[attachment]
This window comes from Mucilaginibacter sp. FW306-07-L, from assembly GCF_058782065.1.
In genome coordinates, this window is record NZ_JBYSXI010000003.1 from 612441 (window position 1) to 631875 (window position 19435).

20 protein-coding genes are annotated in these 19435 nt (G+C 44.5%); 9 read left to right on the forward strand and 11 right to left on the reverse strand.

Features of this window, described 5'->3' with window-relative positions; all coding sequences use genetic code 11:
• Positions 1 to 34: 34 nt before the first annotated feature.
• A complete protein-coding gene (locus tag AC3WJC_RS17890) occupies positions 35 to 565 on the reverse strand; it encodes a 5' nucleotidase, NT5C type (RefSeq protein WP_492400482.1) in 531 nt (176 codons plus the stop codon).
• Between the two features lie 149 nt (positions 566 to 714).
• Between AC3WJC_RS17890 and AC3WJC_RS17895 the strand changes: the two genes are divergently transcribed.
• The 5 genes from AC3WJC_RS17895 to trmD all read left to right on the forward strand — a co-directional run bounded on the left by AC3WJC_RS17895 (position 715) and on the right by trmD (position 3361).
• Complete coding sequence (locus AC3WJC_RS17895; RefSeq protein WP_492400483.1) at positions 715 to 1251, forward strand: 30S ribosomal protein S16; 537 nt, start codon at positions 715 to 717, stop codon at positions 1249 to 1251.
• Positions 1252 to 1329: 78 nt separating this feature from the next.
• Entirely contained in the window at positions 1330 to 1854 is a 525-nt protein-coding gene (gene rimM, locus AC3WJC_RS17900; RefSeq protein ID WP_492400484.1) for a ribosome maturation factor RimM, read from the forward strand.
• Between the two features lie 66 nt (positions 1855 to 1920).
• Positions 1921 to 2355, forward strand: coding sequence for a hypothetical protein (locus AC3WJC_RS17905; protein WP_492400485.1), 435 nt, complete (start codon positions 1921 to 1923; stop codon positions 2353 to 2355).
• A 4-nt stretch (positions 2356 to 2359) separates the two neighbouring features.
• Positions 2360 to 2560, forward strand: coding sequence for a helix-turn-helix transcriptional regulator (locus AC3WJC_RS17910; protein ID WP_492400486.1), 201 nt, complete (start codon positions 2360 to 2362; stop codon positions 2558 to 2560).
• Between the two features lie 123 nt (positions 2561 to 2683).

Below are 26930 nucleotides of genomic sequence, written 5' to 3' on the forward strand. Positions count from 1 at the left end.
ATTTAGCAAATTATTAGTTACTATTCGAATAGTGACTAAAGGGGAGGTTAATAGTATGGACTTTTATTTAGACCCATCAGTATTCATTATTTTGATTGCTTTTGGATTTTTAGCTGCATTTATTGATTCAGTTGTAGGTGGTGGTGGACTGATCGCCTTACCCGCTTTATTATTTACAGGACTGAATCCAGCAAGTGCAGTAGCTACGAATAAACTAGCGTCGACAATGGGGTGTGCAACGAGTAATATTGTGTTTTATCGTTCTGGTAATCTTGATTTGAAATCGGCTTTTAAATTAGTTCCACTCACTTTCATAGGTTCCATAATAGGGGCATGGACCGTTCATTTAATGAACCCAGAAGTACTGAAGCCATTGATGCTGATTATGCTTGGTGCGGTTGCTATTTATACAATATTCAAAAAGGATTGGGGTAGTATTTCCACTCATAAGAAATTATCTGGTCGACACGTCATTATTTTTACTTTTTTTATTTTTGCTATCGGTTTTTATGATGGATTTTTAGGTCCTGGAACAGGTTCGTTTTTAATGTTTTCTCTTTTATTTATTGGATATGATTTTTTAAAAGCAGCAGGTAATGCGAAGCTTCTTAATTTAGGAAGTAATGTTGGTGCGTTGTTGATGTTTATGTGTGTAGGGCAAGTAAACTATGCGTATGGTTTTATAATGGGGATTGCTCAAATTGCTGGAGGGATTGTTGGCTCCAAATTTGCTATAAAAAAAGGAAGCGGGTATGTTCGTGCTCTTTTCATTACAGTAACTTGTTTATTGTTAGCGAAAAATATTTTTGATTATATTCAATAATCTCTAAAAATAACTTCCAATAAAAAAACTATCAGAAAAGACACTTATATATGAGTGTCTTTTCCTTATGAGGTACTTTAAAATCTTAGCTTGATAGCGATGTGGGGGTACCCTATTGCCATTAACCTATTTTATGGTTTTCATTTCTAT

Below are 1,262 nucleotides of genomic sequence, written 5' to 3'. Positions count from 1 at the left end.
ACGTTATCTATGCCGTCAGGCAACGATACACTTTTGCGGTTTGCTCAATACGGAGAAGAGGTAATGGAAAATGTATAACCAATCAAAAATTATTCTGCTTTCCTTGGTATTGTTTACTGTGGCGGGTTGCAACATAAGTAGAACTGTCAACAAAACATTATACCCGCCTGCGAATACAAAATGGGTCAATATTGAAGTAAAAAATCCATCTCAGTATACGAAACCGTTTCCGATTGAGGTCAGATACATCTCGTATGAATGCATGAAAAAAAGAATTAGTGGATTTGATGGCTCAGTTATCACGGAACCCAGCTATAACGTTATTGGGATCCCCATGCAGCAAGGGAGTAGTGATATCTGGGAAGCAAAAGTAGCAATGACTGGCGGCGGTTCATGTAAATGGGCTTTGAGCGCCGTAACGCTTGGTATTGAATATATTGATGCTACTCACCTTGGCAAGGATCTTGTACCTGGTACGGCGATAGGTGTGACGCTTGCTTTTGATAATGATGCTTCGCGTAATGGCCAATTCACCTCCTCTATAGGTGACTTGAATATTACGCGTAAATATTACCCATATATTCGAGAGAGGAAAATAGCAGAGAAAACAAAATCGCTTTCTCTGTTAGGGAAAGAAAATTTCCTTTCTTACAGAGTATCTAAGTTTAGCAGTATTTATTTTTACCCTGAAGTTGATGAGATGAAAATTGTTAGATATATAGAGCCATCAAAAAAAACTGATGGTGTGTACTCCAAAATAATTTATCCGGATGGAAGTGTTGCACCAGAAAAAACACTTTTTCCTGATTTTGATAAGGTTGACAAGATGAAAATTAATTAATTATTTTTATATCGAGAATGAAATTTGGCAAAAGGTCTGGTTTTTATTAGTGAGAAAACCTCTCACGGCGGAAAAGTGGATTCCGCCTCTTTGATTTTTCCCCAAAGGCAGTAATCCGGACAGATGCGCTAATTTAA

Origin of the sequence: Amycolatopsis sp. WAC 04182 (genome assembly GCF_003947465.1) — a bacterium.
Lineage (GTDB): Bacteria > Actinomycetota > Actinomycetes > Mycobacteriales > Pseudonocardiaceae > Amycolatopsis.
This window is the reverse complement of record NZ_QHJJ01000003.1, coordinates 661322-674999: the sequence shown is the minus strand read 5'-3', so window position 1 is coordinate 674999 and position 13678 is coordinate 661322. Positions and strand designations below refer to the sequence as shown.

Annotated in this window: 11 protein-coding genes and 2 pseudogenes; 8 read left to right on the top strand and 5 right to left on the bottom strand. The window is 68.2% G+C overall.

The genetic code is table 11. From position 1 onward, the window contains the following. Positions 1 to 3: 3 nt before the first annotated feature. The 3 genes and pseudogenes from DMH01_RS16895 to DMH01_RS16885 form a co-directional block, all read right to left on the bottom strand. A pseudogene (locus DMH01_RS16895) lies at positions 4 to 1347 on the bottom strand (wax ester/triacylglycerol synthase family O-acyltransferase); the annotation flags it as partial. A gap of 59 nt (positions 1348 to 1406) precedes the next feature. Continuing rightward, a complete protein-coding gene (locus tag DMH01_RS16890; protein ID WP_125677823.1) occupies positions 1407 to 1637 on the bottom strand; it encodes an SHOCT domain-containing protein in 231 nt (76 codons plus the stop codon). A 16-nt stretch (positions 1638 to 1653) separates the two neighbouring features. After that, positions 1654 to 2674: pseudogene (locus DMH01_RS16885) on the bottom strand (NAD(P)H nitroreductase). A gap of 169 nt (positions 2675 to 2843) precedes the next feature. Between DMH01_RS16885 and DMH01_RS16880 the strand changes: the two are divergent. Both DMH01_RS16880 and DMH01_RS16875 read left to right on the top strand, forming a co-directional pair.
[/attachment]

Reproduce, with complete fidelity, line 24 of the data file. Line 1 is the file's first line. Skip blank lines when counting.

This window is the reverse complement of record NZ_QHJJ01000003.1, coordinates 661322-674999: the sequence shown is the minus strand read 5'-3', so window position 1 is coordinate 674999 and position 13678 is coordinate 661322. Positions and strand designations below refer to the sequence as shown.